Christmas cheeses: How to serve a Stilton video tutorial plus our expert’s five festive favourites!
If you’ve bought a whole Stilton cheese for Christmas, or been lucky enough to receive one as a gift, then you’ll probably have wondered what the best way to serve and store this most prestigious of festive treats.
Happily, one of the Interactive Extras in the iPad/iPhone edition of Issue 4, featuring our friend Ann-Marie Dyas of The Fine Cheese Co. answered that very same question! So here’s Ann-Marie’s video, which is followed by the world class cheesemonger’s five festive favourites!
Wigmore: The most refined and subtle of ewes’ milk cheeses made on the Duke of Wellington’s Estate in Berkshire by Anne and Andy Wigmore. I am always seduced by its delicacy. I prefer to eat it alone or with figs or pear – but with no other cheese, so I can, concentrate on its creamy perfection.
Colston Bassett Stilton: The gold standard for Stilton. The gentle hand-ladling of the curds is the key to its superiority. I have loved this maker above all others for the last 25 years – a testament to its consistency and quality. When sold at perfect ripeness it is rich, creamy and intense – everything a great Stilton should be.
Von Mühlenen Premier Cru Gruyère: This takes Gruyère out of the kitchen and puts it it firmly on the cheeseboard. Most Gruyères you can buy are around 6 months old, this is 14 months old and as a result it packs a punch. Although it still retains the sweet -creaminess that is characteristic of the cheese, the flavour is deep and grows more powerful in your mouth. It has been voted world champion cheese no less than three times so I am not alone in thinking it’s a complete knockout.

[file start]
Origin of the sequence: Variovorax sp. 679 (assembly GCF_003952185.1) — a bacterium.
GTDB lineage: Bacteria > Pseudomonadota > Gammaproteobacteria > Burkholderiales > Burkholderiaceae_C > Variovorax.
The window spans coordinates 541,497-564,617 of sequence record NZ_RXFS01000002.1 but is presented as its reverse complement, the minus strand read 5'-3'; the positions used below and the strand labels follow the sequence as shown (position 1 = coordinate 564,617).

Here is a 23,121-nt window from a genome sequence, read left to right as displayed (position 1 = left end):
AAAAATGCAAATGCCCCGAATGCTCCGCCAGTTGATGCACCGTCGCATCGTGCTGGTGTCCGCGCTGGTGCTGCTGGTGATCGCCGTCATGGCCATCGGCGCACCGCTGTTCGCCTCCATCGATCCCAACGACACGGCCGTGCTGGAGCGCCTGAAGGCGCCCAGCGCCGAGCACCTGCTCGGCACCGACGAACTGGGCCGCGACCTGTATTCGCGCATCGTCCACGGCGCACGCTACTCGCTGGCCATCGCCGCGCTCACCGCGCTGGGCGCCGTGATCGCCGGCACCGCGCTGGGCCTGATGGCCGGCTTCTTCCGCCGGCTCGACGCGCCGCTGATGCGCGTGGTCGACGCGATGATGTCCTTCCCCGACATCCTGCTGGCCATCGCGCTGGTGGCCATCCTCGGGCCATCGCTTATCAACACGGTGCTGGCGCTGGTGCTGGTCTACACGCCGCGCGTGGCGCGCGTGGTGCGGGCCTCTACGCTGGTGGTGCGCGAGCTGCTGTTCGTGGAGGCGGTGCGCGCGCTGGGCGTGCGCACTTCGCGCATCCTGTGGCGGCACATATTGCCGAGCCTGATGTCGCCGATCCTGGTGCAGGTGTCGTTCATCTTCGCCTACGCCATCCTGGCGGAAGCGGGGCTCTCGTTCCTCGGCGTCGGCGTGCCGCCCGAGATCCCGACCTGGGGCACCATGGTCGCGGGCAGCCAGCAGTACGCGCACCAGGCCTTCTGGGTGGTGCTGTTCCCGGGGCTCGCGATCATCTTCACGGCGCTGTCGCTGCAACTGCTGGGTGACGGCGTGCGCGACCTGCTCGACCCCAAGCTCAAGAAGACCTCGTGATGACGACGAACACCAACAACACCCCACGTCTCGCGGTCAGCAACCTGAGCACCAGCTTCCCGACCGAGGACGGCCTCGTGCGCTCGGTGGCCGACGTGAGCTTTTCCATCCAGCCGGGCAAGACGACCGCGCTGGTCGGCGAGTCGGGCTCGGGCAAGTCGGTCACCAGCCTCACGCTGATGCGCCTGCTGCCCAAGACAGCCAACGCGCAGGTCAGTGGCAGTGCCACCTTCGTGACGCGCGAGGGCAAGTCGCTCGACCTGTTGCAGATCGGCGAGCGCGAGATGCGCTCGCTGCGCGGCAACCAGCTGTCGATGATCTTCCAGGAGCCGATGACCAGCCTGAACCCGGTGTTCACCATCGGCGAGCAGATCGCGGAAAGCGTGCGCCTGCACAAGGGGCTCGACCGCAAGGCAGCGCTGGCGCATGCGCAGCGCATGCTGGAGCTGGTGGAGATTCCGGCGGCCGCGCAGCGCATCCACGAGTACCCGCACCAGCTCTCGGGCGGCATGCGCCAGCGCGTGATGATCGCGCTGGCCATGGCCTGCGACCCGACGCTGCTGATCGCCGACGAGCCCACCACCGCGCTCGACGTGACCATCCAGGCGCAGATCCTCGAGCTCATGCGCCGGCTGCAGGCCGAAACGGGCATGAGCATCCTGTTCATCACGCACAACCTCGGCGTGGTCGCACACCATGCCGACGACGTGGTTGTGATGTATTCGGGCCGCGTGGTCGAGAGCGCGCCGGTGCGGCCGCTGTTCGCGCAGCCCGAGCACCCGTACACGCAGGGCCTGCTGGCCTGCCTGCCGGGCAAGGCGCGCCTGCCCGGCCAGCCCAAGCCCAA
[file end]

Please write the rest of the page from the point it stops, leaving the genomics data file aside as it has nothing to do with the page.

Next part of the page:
Brie de Meaux Dongé: If you are buying brie make sure it is ‘de Meaux’ that guarantees that it will be unpasteurised and with a depth of flavour absent from a pasteurised version. The Dongé family make the Brie de Meaux of my dreams. They have won the coveted Medaille D’Or nine times for this cheese. Full-flavoured, with a Camembert-like fruitiness, this Brie ‘rocks’.
Ragstone: Charlie Westhead, who’s based in Hereford, has been making the most delightful goats’ milk cheeses for as long as I have been a cheesemonger. His cheese is always delicate and not overtly ‘goaty’. Ragstone log is ripened so it becomes mellow and creamy as it ages, whilst retaining its’ ice cream – like’ middle. Sliced medallions of Ragstone are especially delicious grilled with a salad.
All of the above cheeses are available via mail order from The Fine Cheese Co.
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- Posted at 12.30